NYU/ProPublica Initiative Seeks to Revive the Genre of "Explainer" Reporting

In the latest important initiative to emerge from the vibrant journalism ecosystem of university and not-for-profit partnerships, NYU's School of Journalism and ProPublica have announced a joint project to bring back to life the very important genre of explanatory reporting. 

From the news release announcing the initiative:

New York University’s Arthur L. Carter Journalism Institute and ProPublica, the Pulitzer-Prize-winning investigative journalism non-profit, have formed a joint project to enhance the genre of “The Explainer,” a form of journalism that provides essential background knowledge to follow events and trends in the news.

The project aims to improve the art of explanation at ProPublica’s site and to share what is learned with the journalism community. NYU’s contributions will stem from the Carter Institute’s Studio 20 concentration for graduate students, which runs projects on Web innovation.

“An explainer is a work of journalism, but it doesn’t provide the latest news or update you on a story,” said NYU Professor Jay Rosen, detailing the concept. “It addresses a gap in your understanding: the lack of essential background knowledge. We wanted to work with the journalists at ProPublica on this problem because they investigate complicated stories and share what they’ve learned with other journalists. It seemed like a perfect match.”

“Orienting readers and giving them context has long been a key component of good journalism,” said Eric Umansky, a senior editor at ProPublica. “But the Web allows you to re-think what forms that can take and how it should be done. We’re thrilled to be working with Studio 20 and Jay on experimenting with that.”

Bringing clarity to complex systems so that non-specialists can understand them is the “art” of the explainer. For instance, an explainer for the Irish debt crisis would make clear why a weakness in one country’s banks could threaten the European financial system and possibly the global recovery. A different kind of explainer might show how Medicare billing is designed to work and where the opportunities for fraud lie.

“Good explainers are engaging, not only informative,” observes Rosen. “They lower the barrier to entry to news stories that are difficult to summarize in a headline.”

The joint effort with ProPublica, the “Building a Better Explainer” project, will run through the remainder of the 2010-11 academic year. The project site, Explainer.Net, will be edited by the Studio 20 team. The site will highlight outstanding work in explanation, interview skilled practitioners and update interested audiences on the project’s progress. 

Graduate students working under Rosen, and consulting closely with the editors of ProPublica, will:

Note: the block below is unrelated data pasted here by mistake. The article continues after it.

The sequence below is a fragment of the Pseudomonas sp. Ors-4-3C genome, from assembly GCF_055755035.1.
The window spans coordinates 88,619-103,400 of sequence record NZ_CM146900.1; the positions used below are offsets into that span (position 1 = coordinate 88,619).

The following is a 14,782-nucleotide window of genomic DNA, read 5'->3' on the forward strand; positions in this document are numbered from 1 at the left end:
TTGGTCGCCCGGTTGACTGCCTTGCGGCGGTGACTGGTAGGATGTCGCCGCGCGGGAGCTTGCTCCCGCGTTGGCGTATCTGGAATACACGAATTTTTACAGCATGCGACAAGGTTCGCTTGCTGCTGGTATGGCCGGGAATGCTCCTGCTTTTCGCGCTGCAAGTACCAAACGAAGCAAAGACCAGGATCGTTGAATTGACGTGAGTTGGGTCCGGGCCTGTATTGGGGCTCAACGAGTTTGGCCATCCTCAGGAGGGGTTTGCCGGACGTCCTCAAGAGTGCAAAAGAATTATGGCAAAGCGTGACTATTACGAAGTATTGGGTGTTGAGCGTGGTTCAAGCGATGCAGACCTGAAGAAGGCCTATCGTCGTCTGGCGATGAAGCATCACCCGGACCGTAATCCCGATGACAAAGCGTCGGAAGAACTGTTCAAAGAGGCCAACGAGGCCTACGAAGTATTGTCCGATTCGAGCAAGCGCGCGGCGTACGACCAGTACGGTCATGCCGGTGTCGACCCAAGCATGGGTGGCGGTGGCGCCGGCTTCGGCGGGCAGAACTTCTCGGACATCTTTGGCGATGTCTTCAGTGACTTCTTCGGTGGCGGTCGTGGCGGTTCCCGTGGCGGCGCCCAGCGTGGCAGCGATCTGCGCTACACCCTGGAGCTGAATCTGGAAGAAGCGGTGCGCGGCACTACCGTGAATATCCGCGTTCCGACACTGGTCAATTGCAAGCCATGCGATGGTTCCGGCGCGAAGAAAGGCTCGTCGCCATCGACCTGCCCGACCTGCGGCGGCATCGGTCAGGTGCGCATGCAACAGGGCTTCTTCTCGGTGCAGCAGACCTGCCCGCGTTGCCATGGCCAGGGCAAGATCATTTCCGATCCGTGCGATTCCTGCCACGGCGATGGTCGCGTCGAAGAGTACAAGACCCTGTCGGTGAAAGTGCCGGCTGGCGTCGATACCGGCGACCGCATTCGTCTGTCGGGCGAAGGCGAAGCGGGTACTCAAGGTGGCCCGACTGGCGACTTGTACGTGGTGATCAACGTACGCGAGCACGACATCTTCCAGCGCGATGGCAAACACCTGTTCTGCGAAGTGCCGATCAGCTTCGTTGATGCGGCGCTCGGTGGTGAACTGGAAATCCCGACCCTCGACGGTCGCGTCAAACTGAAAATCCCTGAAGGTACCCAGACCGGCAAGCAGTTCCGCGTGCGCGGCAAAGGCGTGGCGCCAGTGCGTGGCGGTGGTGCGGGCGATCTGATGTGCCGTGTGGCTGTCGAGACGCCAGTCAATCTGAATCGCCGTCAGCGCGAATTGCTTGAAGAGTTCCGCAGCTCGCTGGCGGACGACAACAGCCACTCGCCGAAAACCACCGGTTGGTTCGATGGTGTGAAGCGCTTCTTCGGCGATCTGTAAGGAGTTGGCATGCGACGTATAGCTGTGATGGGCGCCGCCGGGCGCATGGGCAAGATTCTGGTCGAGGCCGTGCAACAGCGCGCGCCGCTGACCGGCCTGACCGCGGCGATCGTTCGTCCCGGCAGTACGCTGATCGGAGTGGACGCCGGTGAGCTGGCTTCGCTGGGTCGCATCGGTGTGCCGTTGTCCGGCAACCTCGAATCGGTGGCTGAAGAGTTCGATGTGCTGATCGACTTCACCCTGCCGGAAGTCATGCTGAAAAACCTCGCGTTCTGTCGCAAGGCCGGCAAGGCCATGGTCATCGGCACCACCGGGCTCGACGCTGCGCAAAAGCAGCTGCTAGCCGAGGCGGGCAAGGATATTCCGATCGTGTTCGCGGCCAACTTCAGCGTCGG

• research best practices in explanatory journalism;
  • collect relevant knowledge from other disciplines about how users absorb complex subjects;
  • pick one of ProPublica’s major investigations and produce model explainers suitable for publication at ProPublica.org;
  • experiment with different ways of delivering critical background knowledge, using all the tools of the Web
  • investigate how to make the explainer genre more interactive with Web users;
  • share their findings with ProPublica and the wider journalism world        
  • LinkedIn meets Tinder in this mindful networking app

    Swipe right to make the connections that could change your career.

    Getty Images
    Swipe right. Match. Meet over coffee or set up a call.

    No, we aren't talking about Tinder. Introducing Shapr, a free app that helps people with synergistic professional goals and skill sets easily meet and collaborate.

    Keep reading Show less

    What’s behind our appetite for self-destruction?

    Is it "perverseness," the "death drive," or something else?

    Photo by Brad Neathery on Unsplash
    Mind & Brain

    Each new year, people vow to put an end to self-destructive habits like smoking, overeating or overspending.

    Keep reading Show less

    34 years ago, a KGB defector chillingly predicted modern America

    A disturbing interview given by a KGB defector in 1984 describes America of today and outlines four stages of mass brainwashing used by the KGB.

    Politics & Current Affairs
    • Bezmenov described this process as "a great brainwashing" which has four basic stages.
    • The first stage is called "demoralization" which takes from 15 to 20 years to achieve.
    • According to the former KGB agent, that is the minimum number of years it takes to re-educate one generation of students that is normally exposed to the ideology of its country.
    Keep reading Show less

    Douglas Rushkoff – It’s not the technology’s fault

    It's up to us humans to re-humanize our world. An economy that prioritizes growth and profits over humanity has led to digital platforms that "strip the topsoil" of human behavior, whole industries, and the planet, giving less and less back. And only we can save us.

    Think Again Podcasts
    • It's an all-hands-on-deck moment in the arc of civilization.
    • Everyone has a choice: Do you want to try to earn enough money to insulate yourself from the world you're creating— or do you want to make the world a place you don't have to insulate yourself from?
    Keep reading Show less